NBA referees expected a lockout to be "imminent" after negotiations
Wednesday between their union and the league failed to produce a new
After rejecting the league's latest offer
by a vote of 57-0 at their meeting in Chicago on Wednesday night, the
union and league exchanged further counterproposals Thursday, with the
union claiming to have made $1 million in additional financial
First, I have to say that it takes a lot of balls for the NBA refs to not concede to the NBA's demands whatever they are. Especially if things are close. First, you're a ref. Regardless of what type of education you had going out of school, unless you've been working full time in some other profession and reffing part time, then you're not going to have any practical job experience.
Next, it's a terrible economy where high paying jobs aren't overly plentiful, and refs make considerable salaries. According to the powers of google:
National Basketball Association (NBA) referees earn anywhere from $90,000 to $225,000 for their hard work.
I have a hard time envisioning that ref making 200 grand a year finding a job where he makes 200 grand a year when he's got 20 years of experience being a ref and nothing else. If he can, then let me know where those jobs are.
This isn't to say I blame the refs or feel they're being unreasonable. I have no idea over what particulars they're fighting over, but the NBA is losing money big time. They're laying off workers all over the place, and the refs are making a crapload of money with no way to replace it. They may not be wrong in their demands, but they've definitely got some serious balls if they lockout the season.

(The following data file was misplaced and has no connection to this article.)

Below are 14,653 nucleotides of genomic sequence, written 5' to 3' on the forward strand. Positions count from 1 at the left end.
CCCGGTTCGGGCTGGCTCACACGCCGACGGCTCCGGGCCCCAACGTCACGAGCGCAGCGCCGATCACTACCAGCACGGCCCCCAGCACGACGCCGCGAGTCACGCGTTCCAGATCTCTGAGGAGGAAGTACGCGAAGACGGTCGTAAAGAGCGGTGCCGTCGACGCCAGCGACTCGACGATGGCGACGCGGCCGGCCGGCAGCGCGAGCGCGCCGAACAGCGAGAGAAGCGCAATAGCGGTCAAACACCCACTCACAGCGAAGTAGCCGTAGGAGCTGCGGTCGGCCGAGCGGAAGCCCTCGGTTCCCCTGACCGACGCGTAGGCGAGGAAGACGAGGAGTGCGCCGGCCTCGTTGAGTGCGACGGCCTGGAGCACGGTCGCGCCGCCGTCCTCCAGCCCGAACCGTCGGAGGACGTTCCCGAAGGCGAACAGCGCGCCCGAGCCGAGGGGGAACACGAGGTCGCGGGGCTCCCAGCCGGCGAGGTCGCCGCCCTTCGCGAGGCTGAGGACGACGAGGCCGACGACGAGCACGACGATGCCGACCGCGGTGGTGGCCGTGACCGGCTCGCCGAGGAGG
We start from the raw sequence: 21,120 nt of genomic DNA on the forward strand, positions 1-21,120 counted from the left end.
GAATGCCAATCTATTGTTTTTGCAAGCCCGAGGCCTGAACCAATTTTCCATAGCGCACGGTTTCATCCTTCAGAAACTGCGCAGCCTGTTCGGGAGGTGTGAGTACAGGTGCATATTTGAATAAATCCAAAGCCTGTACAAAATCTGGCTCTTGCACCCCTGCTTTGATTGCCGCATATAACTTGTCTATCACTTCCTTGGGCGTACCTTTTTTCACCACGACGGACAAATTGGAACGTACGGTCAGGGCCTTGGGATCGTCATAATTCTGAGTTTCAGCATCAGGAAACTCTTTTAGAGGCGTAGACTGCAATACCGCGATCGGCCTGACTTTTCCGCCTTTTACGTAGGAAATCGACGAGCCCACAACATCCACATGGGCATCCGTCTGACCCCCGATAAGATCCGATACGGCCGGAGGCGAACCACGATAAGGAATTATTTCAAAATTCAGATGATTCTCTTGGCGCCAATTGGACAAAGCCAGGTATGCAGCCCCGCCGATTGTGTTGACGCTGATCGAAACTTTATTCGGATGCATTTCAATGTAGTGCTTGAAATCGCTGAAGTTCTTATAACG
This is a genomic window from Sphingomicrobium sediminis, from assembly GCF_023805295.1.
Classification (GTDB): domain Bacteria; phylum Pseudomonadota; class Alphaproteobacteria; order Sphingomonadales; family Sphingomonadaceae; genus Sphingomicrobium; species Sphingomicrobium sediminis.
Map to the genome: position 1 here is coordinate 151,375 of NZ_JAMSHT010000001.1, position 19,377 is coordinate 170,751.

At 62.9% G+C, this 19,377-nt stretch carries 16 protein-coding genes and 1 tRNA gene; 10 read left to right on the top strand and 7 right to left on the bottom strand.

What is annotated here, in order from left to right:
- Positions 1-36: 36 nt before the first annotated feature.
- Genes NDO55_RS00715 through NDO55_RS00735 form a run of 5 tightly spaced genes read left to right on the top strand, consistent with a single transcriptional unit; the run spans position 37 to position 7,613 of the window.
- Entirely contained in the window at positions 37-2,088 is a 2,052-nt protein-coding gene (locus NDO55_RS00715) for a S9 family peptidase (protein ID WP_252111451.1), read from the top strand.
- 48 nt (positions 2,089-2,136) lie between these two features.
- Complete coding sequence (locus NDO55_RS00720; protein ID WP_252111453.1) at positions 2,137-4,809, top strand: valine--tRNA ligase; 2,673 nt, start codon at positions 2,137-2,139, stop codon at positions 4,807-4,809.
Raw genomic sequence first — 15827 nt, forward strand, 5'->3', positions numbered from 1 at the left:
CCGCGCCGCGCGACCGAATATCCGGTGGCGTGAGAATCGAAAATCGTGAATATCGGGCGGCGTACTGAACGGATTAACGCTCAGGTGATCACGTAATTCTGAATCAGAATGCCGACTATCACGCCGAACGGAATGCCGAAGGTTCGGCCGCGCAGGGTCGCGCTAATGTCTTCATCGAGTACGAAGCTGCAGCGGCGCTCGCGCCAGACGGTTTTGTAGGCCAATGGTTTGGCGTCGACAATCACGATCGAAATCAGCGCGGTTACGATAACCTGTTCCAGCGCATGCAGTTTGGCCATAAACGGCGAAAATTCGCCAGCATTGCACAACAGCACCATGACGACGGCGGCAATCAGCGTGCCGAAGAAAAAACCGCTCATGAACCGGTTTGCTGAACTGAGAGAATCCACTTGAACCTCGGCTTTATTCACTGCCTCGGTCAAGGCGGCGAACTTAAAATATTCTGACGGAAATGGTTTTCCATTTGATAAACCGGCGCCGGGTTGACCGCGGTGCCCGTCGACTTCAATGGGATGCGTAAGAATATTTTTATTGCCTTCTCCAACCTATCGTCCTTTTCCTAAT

Between this and next year's possible lockout, the NBA could be in an NHL like situation where the owners, players and refs hurt the league so much that they ultimately kill themselves in the process by shrinking the total pot of money available by such a large amount that everyone is screwed.
So, how does this effect the Bulls? This is purely theoretical, but you have to think replacement refs are going to help out superstars and home teams. There's considerable pressure and anxiety when these superstar guys are screaming in your face, and the inexperienced refs are for more likely to be biased than the experienced ones in my opinion.
I also think that more so than anything else, the refs may call the games a little looser. I think you get less blame for missing a call than you do for making a bad call. I think this could result in a bonus for nastier defensive teams.
So how does this fit with the Bulls? Probably not so well.
First, the Bulls don't have a superstar to get that extra benefit of the doubt that already has his status permeated throughout the new refs minds. Second, the Bulls aren't a big strong physical team to benefit from playing tougher defense.
There is one shining light in the potential bias of bad officiating and that's the Bulls home crowd. Say what you want about the UC being quiet as a grave, but the Bulls typically pack the house, and a louder crowd might be able to sway a nervous ref more so than a quiet one. The Bulls aren't the loudest arena, but it's not half empty like a lot of them.
All in all, bad officiating probably helps the better teams and hurts the worse teams. I'd expect a rich get richer and poor get poorer type of response if this comes to pass. Given the wide range in expected achievement for the Bulls, they could end up on either side of that battle.